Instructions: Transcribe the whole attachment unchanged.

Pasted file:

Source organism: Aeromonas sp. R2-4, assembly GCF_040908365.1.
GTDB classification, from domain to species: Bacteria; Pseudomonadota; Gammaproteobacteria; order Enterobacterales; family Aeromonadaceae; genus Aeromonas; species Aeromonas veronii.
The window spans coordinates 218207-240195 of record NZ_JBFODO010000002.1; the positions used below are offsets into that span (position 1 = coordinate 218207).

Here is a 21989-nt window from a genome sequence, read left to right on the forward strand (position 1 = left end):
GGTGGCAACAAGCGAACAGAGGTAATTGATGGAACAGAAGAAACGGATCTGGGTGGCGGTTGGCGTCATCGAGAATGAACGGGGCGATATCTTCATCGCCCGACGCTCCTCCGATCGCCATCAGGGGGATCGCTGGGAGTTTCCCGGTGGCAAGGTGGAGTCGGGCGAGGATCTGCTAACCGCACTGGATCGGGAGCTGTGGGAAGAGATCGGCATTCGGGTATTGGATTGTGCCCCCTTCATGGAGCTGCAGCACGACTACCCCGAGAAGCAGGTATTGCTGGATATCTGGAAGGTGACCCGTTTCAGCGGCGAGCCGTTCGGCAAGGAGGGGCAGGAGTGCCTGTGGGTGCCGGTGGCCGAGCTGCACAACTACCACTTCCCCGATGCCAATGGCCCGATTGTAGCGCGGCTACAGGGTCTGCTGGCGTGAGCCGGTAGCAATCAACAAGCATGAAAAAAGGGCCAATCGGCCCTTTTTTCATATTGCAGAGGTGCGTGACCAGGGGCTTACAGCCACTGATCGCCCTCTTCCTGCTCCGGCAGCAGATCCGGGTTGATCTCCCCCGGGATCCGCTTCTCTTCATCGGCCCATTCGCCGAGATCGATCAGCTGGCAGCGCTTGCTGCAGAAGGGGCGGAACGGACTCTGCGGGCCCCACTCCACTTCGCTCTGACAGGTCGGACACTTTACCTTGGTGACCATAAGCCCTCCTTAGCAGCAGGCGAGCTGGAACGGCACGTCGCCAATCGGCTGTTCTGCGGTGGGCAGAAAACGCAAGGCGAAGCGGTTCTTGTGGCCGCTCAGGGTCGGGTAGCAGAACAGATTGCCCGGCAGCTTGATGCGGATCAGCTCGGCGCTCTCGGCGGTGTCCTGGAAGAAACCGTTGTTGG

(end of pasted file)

Source organism: Aeromonas sp. R2-4, assembly GCF_040908365.1.
GTDB classification, from domain to species: Bacteria; Pseudomonadota; Gammaproteobacteria; order Enterobacterales; family Aeromonadaceae; genus Aeromonas; species Aeromonas veronii.
The window spans coordinates 218207-240195 of record NZ_JBFODO010000002.1; the positions used below are offsets into that span (position 1 = coordinate 218207).

Here is a 21989-nt window from a genome sequence, read left to right on the forward strand (position 1 = left end):
GGTGGCAACAAGCGAACAGAGGTAATTGATGGAACAGAAGAAACGGATCTGGGTGGCGGTTGGCGTCATCGAGAATGAACGGGGCGATATCTTCATCGCCCGACGCTCCTCCGATCGCCATCAGGGGGATCGCTGGGAGTTTCCCGGTGGCAAGGTGGAGTCGGGCGAGGATCTGCTAACCGCACTGGATCGGGAGCTGTGGGAAGAGATCGGCATTCGGGTATTGGATTGTGCCCCCTTCATGGAGCTGCAGCACGACTACCCCGAGAAGCAGGTATTGCTGGATATCTGGAAGGTGACCCGTTTCAGCGGCGAGCCGTTCGGCAAGGAGGGGCAGGAGTGCCTGTGGGTGCCGGTGGCCGAGCTGCACAACTACCACTTCCCCGATGCCAATGGCCCGATTGTAGCGCGGCTACAGGGTCTGCTGGCGTGAGCCGGTAGCAATCAACAAGCATGAAAAAAGGGCCAATCGGCCCTTTTTTCATATTGCAGAGGTGCGTGACCAGGGGCTTACAGCCACTGATCGCCCTCTTCCTGCTCCGGCAGCAGATCCGGGTTGATCTCCCCCGGGATCCGCTTCTCTTCATCGGCCCATTCGCCGAGATCGATCAGCTGGCAGCGCTTGCTGCAGAAGGGGCGGAACGGACTCTGCGGGCCCCACTCCACTTCGCTCTGACAGGTCGGACACTTTACCTTGGTGACCATAAGCCCTCCTTAGCAGCAGGCGAGCTGGAACGGCACGTCGCCAATCGGCTGTTCTGCGGTGGGCAGAAAACGCAAGGCGAAGCGGTTCTTGTGGCCGCTCAGGGTCGGGTAGCAGAACAGATTGCCCGGCAGCTTGATGCGGATCAGCTCGGCGCTCTCGGCGGTGTCCTGGAAGAAACCGTTGTTGG